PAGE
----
Does Earth Day matter?


Treehugger interviewed 22 eco-centric bloggers and activists for a "True Meaning of Christmas"-style round up, asking, "With all the commercialization and greenwashing, is Earth Day still important to people who actually care about the Earth?"

The answers cover a nice range of opinion. I rather like journalist Alissa Walker's take:

Earth Day actually began 40 years ago as a "teach-in" on college campuses, but since then the learning aspect has become watered down. I'd like to see the annual holiday bring back its educational focus, only this time broadcasted across blogs and social networks and in live, local, government-sponsored events. Imagine getting the day off work–which would automatically reduce automobile emissions and energy consumption across the country–to participate in user-generated, DIY classes like composting workshops or teaching bike safety or learning from scientists how a solar panel works. Dozens of TEDxEarth conferences could be held in national and state parks, which would all be made free for the day, and streamed live online. At night, people would be encouraged to patronize a neighborhood restaurant where chefs would demonstrate how they made healthy, family-style dishes using local ingredients, and pass along the recipes to their neighbors.

OK, so that's a rather Utopian image. I certainly don't see all of America suddenly getting the day off for Earth Day any time soon. But the idea of returning to the holiday's very Maker-y, self-education beginnings is do-able, fun and actually productive. Gives me ideas for next year.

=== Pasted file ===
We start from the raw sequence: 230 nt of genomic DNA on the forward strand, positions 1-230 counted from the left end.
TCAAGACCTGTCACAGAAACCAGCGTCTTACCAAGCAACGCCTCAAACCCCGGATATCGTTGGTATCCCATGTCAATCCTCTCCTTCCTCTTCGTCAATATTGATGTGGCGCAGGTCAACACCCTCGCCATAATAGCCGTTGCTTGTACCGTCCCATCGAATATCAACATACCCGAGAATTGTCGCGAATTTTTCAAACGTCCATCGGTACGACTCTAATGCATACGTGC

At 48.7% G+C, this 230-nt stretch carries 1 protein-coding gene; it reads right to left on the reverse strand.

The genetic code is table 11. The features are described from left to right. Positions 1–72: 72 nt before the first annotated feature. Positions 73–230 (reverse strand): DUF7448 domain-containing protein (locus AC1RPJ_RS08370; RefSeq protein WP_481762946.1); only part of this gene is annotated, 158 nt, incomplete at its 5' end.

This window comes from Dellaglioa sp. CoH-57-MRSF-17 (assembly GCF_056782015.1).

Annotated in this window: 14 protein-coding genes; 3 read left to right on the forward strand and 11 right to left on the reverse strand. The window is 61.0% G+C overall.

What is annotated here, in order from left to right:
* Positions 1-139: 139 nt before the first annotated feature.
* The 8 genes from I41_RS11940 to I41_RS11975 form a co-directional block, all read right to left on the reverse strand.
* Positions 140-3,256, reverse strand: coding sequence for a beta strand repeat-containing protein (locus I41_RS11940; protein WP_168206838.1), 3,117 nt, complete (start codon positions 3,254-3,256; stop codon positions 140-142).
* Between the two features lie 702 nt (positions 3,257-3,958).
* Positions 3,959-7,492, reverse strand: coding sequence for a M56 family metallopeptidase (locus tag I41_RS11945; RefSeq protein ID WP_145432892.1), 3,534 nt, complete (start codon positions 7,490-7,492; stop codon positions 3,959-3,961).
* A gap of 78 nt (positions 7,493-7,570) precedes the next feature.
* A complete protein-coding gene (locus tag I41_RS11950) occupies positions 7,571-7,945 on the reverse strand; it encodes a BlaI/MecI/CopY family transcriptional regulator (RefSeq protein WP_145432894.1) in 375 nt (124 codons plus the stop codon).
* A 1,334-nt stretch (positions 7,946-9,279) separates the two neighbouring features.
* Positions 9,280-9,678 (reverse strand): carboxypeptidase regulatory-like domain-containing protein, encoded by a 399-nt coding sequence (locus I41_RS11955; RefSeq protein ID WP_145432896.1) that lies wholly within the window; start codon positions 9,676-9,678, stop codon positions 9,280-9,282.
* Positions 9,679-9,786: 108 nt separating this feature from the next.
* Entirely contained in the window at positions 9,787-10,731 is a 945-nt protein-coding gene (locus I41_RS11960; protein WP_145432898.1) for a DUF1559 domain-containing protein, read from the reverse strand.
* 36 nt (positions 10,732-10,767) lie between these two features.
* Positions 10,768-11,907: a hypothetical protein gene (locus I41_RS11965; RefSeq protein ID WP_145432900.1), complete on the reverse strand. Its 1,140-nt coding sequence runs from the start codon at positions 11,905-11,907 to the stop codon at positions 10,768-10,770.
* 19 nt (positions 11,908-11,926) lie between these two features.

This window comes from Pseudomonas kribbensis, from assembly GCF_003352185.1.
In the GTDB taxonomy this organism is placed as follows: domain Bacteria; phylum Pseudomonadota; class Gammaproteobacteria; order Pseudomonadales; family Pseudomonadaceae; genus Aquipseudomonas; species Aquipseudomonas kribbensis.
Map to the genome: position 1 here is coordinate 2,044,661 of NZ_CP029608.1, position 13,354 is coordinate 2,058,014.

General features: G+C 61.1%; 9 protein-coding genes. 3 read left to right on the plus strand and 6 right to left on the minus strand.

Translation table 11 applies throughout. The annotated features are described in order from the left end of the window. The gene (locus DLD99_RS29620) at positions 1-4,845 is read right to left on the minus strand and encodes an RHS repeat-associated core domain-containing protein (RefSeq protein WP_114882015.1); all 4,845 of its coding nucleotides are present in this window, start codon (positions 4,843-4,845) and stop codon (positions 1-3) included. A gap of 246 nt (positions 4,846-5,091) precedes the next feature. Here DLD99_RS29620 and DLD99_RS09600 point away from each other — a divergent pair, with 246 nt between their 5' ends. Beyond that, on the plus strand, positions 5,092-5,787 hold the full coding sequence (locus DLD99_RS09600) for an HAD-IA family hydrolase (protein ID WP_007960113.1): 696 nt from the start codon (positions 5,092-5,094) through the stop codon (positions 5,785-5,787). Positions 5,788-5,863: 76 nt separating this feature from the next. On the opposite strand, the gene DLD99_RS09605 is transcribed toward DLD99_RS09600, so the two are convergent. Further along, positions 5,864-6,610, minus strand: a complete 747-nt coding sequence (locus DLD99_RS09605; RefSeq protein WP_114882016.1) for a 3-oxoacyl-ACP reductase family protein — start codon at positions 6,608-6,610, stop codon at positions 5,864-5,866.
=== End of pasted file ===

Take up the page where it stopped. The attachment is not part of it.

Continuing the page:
Also, my 2 cents: Has Earth Day become a watered-down consumerbration for the non-activist masses? Yup. Is that necessarily a totally bad thing? I think not. Look, you can't do anything to change the way we treat this planet—and each other—on one day a year. But neither can you achieve that goal by keeping environmentalism cloistered away as something only for the truly dedicated who "do it right". Earth Day attracts corporate greenwashing and wasteful silliness, but it also attracts crowds. And some of them stick around for the other 364 days. Earth Day is partly responsible for the mainstreaming of environmentalism (which is good) and it continues to be partly responsible for further mainstreaming. This year, my mother—a nice, Conservative lady who lives in the Ozarks and thinks Glenn Beck is a hoot—is in the process of getting wind power installed on her land. She's using CFLs. She's got a rain barrel and she's concerned about energy efficiency. We can't make a difference without people like my mom on board. Earth Day plays a role in that.